Jan Fabre (1958, Antwerp) – a performer, designer, sculptor, author and theatre creator – is one of the most intriguing, complete and complex figures in the contemporary art world. Since the 70s, initially as a student at the Municipal Institute of Decorative Arts and then at the Royal Academy of Fine Arts at Antwerp, he has pursued an interdisciplinary approach devoted to exploring the most suitable ways of mastering the human body and its manifestations through the use of constantly evolving and changing techniques, materials and languages. Together with the skillful use of the potential of theatre, through the practices of narration and staging, Fabre explores human life and its many different expressions, combining elements such as dance, music, opera, performance and improvisation in a constant dialogue between the audience and himself.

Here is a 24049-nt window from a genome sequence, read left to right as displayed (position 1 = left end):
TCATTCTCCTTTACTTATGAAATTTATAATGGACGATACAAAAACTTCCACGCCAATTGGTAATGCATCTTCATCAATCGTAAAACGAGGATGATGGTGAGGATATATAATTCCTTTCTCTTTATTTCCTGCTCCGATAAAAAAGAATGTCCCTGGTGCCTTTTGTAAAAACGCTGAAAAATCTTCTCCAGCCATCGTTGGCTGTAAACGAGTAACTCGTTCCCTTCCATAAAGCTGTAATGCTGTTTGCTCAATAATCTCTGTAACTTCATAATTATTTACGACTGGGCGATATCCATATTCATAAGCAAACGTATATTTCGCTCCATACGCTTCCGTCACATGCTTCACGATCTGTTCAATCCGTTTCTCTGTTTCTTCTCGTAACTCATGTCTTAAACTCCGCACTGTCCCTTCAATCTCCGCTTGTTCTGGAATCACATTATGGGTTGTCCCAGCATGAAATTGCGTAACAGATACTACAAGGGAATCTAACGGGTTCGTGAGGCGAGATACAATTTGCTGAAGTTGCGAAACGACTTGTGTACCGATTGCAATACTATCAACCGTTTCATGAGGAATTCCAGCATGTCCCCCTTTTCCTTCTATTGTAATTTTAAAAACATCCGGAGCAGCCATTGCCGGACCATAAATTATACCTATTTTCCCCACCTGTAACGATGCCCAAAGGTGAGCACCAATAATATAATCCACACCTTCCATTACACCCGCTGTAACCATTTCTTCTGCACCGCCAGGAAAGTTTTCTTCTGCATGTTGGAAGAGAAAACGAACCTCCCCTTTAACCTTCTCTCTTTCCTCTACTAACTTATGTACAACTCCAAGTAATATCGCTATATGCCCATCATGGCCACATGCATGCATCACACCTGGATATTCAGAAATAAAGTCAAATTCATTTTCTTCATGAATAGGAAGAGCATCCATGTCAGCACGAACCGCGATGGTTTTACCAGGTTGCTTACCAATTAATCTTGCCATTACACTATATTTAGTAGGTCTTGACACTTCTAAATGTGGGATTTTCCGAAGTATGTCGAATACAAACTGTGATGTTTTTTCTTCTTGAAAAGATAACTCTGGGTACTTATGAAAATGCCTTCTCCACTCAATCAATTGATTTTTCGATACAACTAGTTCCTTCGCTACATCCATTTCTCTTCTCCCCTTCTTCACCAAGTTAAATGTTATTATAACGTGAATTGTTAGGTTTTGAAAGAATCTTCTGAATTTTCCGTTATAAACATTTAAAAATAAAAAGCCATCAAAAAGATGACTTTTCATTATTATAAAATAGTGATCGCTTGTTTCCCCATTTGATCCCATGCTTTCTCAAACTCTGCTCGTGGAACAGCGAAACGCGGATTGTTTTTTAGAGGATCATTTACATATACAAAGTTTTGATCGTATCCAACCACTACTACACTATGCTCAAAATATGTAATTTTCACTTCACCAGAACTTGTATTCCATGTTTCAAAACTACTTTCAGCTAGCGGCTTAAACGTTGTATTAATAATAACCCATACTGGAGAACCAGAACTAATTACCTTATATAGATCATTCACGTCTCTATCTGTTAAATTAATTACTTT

In 1984, after being asked to create a show for the Venice Biennale entitled The Power of Theatrical Madness (a theatre marathon marked by a contamination of visual and performative languages lasting 4 hours 20 minutes), his practice based on the idea of the metamorphosis of the existing situation gained international renown. The relationship with the body that emerges from his performances is inextricably linked to the interest in other disciplines and forms of knowledge, based on the idea of change and interaction between elements of perception, both from the sensorial and spiritual worlds. Fabre thus ensures that philosophy, religion and science permeate his works in which he incorporates and transcends themes and concepts from the Flemish tradition using a contemporary approach: references to artists such as Hieronymus Bosch, Jan Van Eyck and Pieter Brueghel are therefore regenerated through a practice devoted to the celebration of the fragility and, simultaneously, the solidity of the beauty of mankind and the world in its interconnected processes. The artist himself has declared, “Everyone can be modelled, curved and moulded with a surprising degree of freedom.”